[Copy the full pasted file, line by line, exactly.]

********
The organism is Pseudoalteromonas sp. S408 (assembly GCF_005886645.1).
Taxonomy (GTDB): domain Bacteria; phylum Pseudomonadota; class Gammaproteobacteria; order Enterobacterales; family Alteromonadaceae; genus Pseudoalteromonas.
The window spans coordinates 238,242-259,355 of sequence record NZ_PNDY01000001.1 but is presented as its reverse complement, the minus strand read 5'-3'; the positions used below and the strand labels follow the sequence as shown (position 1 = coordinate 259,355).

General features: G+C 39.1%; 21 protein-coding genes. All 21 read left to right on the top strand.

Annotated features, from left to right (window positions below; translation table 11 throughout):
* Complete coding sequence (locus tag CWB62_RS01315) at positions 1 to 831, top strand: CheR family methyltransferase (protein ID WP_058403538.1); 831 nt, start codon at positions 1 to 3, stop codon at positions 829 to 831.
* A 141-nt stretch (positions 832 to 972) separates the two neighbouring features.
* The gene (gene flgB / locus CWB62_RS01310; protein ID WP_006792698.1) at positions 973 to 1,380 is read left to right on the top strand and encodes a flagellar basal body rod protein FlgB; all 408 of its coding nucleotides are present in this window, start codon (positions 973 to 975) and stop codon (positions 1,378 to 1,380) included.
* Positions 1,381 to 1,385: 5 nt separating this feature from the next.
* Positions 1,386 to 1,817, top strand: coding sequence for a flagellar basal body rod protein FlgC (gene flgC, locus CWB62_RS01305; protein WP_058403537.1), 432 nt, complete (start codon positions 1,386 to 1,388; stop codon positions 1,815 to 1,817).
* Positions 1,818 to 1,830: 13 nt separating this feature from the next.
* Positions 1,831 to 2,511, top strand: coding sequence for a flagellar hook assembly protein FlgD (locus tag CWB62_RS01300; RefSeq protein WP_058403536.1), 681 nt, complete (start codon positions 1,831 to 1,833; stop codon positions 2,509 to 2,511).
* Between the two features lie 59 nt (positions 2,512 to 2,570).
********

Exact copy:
The organism is Pseudoalteromonas sp. S408 (assembly GCF_005886645.1).
Taxonomy (GTDB): domain Bacteria; phylum Pseudomonadota; class Gammaproteobacteria; order Enterobacterales; family Alteromonadaceae; genus Pseudoalteromonas.
The window spans coordinates 238,242-259,355 of sequence record NZ_PNDY01000001.1 but is presented as its reverse complement, the minus strand read 5'-3'; the positions used below and the strand labels follow the sequence as shown (position 1 = coordinate 259,355).

General features: G+C 39.1%; 21 protein-coding genes. All 21 read left to right on the top strand.

Annotated features, from left to right (window positions below; translation table 11 throughout):
* Complete coding sequence (locus tag CWB62_RS01315) at positions 1 to 831, top strand: CheR family methyltransferase (protein ID WP_058403538.1); 831 nt, start codon at positions 1 to 3, stop codon at positions 829 to 831.
* A 141-nt stretch (positions 832 to 972) separates the two neighbouring features.
* The gene (gene flgB / locus CWB62_RS01310; protein ID WP_006792698.1) at positions 973 to 1,380 is read left to right on the top strand and encodes a flagellar basal body rod protein FlgB; all 408 of its coding nucleotides are present in this window, start codon (positions 973 to 975) and stop codon (positions 1,378 to 1,380) included.
* Positions 1,381 to 1,385: 5 nt separating this feature from the next.
* Positions 1,386 to 1,817, top strand: coding sequence for a flagellar basal body rod protein FlgC (gene flgC, locus CWB62_RS01305; protein WP_058403537.1), 432 nt, complete (start codon positions 1,386 to 1,388; stop codon positions 1,815 to 1,817).
* Positions 1,818 to 1,830: 13 nt separating this feature from the next.
* Positions 1,831 to 2,511, top strand: coding sequence for a flagellar hook assembly protein FlgD (locus tag CWB62_RS01300; RefSeq protein WP_058403536.1), 681 nt, complete (start codon positions 1,831 to 1,833; stop codon positions 2,509 to 2,511).
* Between the two features lie 59 nt (positions 2,512 to 2,570).